After jump-starting the flight attendant profession, Church returned to clinical nursing. During World War II she returned to the air, this time as a captain in the army nurse corps. She was awarded the Air Medal for her wartime heroics. She returned to the states and continued her nursing career in Terre Haute, IN until the time of her death in 1965.

In honor of Ellen Church and all the Sky Girls past and present, cheers!

Aviation
1.5 oz Gin
.5 oz Maraschino Liqueur
.75 oz Fresh Lemon Juice
Shake with ice and strain into your favorite vintage cocktail glass!

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From the official Kentucky Derby Web site:

Women have played an active role in Kentucky Derby history since the turn of the century. In 1904, Mrs. Laska Durnell nominated Elwood to the Kentucky Derby, unbeknownst to her husband, trainer Charles Durnell. The decision was a shrewd one and Elwood won as the longest price in the field of five. Elwood was the first starter and winner owned by a woman, and also the first winner bred by a woman, Mrs. J.B. Prather.

By the 1940s, women owners in the Derby were almost commonplace. In 1942, seven of the first eight finishers in the Kentucky Derby were owned by women. The exception was Valdina Orphan, who finished third.

Besides the role of owner, a total of 10 women trainers have sent 11 starters postward in the Kentucky Derby, and four women have ridden in the famed “Run for the Roses”.

Perhaps we should toast the Kentucky Derby Dames with a delicious Mint Julep! Here is our favorite recipe taken from a letter dated March 30, 1937 from Lt Gen SB Buckner, Jr to General Connor:

So far as the mere mechanics of the operation are concerned, the procedure, stripped of its ceremonial embellishments, can be described as follows:

Go to a spring where cool, crystal-clear water bubbles from under a bank of dew-washed ferns. In a consecrated vessel, dip up a little water at the source. Follow the stream through its banks of green moss and wildflowers until it broadens and trickles through beds of mint growing in aromatic profusion and waving softly in the summer breezes. Gather the sweetest and tenderest shoots and gently carry them home. Go to the sideboard and select a decanter of Kentucky Bourbon, distilled by a master hand, mellowed with age yet still vigorous and inspiring. An ancestral sugar bowl, a row of silver goblets, some spoons and some ice and you are ready to start.

In a canvas bag, pound twice as much ice as you think you will need. Make it fine as snow, keep it dry and do not allow it to degenerate into slush.

In each goblet, put a slightly heaping teaspoonful of granulated sugar, barely cover this with spring water and slightly bruise one mint leaf into this, leaving the spoon in the goblet. Then pour elixir from the decanter until the goblets are about one-fourth full. Fill the goblets with snowy ice, sprinkling in a small amount of sugar as you fill. Wipe the outsides of the goblets dry and embellish copiously with mint.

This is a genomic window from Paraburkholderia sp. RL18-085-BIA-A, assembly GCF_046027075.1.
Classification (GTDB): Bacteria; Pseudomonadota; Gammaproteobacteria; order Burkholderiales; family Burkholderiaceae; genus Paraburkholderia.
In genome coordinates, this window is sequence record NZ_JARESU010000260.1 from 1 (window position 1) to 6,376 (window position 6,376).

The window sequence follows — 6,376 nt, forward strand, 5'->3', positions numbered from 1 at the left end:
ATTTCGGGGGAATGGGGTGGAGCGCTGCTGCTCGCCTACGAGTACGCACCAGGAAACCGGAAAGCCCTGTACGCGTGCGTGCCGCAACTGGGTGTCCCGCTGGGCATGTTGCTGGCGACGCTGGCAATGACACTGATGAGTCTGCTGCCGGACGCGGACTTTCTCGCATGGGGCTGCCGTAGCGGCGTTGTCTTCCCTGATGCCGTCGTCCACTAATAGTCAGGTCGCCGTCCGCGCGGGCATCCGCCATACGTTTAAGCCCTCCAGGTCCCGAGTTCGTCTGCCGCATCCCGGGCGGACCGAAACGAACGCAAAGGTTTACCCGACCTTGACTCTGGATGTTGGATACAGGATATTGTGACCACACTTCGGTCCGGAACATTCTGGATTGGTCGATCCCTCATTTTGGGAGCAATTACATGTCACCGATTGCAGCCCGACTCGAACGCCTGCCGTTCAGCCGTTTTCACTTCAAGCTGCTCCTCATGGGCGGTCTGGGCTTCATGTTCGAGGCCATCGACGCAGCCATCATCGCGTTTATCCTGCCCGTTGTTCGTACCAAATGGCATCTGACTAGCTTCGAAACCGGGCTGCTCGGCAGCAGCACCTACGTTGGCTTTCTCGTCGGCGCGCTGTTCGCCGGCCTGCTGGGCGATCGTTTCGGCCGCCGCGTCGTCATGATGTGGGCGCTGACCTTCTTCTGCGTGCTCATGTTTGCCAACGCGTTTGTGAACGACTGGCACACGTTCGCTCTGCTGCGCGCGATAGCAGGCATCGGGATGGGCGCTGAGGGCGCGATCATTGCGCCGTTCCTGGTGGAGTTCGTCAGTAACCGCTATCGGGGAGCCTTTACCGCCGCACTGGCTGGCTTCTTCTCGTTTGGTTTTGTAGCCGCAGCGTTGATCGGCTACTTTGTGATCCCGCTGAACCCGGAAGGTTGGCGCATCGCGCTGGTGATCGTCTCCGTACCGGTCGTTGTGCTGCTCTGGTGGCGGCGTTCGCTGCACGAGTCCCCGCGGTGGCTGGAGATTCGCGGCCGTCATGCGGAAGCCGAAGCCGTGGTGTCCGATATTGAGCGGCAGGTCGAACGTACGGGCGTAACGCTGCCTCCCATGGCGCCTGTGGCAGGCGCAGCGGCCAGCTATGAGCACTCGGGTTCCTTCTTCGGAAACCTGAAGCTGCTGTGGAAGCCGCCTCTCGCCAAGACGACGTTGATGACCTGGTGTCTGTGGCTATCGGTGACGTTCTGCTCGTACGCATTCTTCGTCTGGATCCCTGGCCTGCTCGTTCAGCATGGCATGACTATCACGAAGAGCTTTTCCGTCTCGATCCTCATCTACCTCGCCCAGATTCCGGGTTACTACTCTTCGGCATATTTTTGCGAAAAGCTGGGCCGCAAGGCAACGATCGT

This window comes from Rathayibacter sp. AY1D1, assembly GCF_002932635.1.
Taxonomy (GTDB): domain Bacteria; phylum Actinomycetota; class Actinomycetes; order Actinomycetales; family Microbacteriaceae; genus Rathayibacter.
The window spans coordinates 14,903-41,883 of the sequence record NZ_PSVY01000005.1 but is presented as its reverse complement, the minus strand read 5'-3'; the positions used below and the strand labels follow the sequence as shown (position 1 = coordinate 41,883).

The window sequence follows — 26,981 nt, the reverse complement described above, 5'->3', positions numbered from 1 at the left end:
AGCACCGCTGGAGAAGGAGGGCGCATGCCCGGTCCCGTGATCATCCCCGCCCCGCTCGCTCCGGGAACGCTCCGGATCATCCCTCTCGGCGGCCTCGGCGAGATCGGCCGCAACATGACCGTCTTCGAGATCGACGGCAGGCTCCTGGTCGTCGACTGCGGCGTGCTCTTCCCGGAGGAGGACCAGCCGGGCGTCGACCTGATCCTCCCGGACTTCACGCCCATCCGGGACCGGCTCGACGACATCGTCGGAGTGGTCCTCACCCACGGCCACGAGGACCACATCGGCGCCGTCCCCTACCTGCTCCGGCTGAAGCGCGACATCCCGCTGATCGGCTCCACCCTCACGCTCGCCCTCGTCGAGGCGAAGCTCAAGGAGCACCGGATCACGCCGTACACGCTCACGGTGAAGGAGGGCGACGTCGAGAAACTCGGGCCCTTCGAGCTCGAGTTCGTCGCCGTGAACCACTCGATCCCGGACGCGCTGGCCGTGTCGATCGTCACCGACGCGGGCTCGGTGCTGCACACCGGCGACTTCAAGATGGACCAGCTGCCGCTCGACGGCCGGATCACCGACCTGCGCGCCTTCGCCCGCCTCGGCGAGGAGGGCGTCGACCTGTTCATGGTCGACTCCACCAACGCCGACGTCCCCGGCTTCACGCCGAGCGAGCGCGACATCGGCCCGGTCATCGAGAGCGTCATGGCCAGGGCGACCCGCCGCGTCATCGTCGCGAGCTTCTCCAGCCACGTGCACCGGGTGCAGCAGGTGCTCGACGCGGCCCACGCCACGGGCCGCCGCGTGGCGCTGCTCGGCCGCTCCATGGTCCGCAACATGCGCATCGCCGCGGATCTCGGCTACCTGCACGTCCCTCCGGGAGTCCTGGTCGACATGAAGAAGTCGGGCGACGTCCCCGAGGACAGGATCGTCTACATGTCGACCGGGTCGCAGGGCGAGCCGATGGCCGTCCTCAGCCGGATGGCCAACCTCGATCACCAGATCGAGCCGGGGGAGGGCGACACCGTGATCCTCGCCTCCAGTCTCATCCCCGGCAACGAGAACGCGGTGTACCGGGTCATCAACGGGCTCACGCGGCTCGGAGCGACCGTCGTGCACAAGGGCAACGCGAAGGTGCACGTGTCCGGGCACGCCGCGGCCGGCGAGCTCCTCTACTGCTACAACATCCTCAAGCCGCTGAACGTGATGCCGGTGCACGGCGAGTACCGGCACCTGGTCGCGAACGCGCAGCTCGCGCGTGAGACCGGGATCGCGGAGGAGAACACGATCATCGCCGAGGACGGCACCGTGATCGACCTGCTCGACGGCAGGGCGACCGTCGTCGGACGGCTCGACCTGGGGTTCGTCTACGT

Then comes the important and delicate operation of frosting. By proper manipulation of the spoon, the ingredients are circulated and blended until Nature, wishing to take a further hand and add another of its beautiful phenomena, encrusts the whole in a glittering coat of white frost. Thus harmoniously blended by the deft touches of a skilled hand, you have a beverage eminently appropriate for honorable men and beautiful women.

When all is ready, assemble your guests on the porch or in the garden, where the aroma of the juleps will rise Heavenward and make the birds sing. Propose a worthy toast, raise the goblet to your lips, bury your nose in the mint, inhale a deep breath of its fragrance and sip the nectar of the gods.

Being overcome by thirst, I can write no further.

Sincerely,
S.B. Buckner, Jr.

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This past week the ladies of LUPEC Boston had the pleasure of gathering at Barbara West’s house for a night of toasting the drinkin’ dames of classic cinema! Good times and good cocktails were had by all! Featured cocktails included:

Ginger Rogers
1 oz Gin
1 oz Dry Vermouth
1 oz Apricot Brandy
4 dashes Lemon Juice

Barbara West
2 oz Gin
1 oz Dry Sherry
.5 oz Lemon Juice
Dash of Angostura
Lemon Twist

Roman Holiday
1.5 oz Vodka
.5 oz Punt e Mes
.5 oz Sweet Vermouth
.5 oz Orange Juice
Thin Orange Slice Garnish

Ann Sheridan
1.5 oz Dark Rum
.5 oz Orange Curacao
.5 oz Fresh Lime Juice

Marlene Dietrich
2 oz Rye
.5 oz Curacao
2 Dashes Angostura
Lemon Twist
Flamed Orange Twist

Barbara West also provided us with a list of famous drinkin’ moments in cinema. A few of the favorites…

1930 Anna Christie – Greta Garbo orders a whiskey with ginger ale on the side. She then adds, “Don’t be stingy, baby.”

1937 Every Day’s a Holiday – Mae West and others drink Bellinis. This movie also introduced the famous one-liner, “You should get out of those wet clothes and into a dry martini.”

1942 Casablanca – Humphrey Bogart pours Ingrid Bergman a Champagne Cocktail then says his most famous line ever, “Here’s looking at you kid.”

1955 Guys and Dolls – Marlon Brando orders a Milk Punch served in a coconut for Jean Simmons and himself. He tells her that at night they put a preservative in the milk. When Jean Simmons asks what they use Marlon Brando answers, “Bacardi.” Jean Simmons asks if Bacardi has alcohol in it and Marlon Brando answers, “Well, just enough to stop the milk from turning sour.” They drink six of them.

1959 Some Like It Hot – Marilyn Monroe makes Manhattans for her and her girlfriend in bed while on a train.

Cheers to Barbara West for being a fabulous host!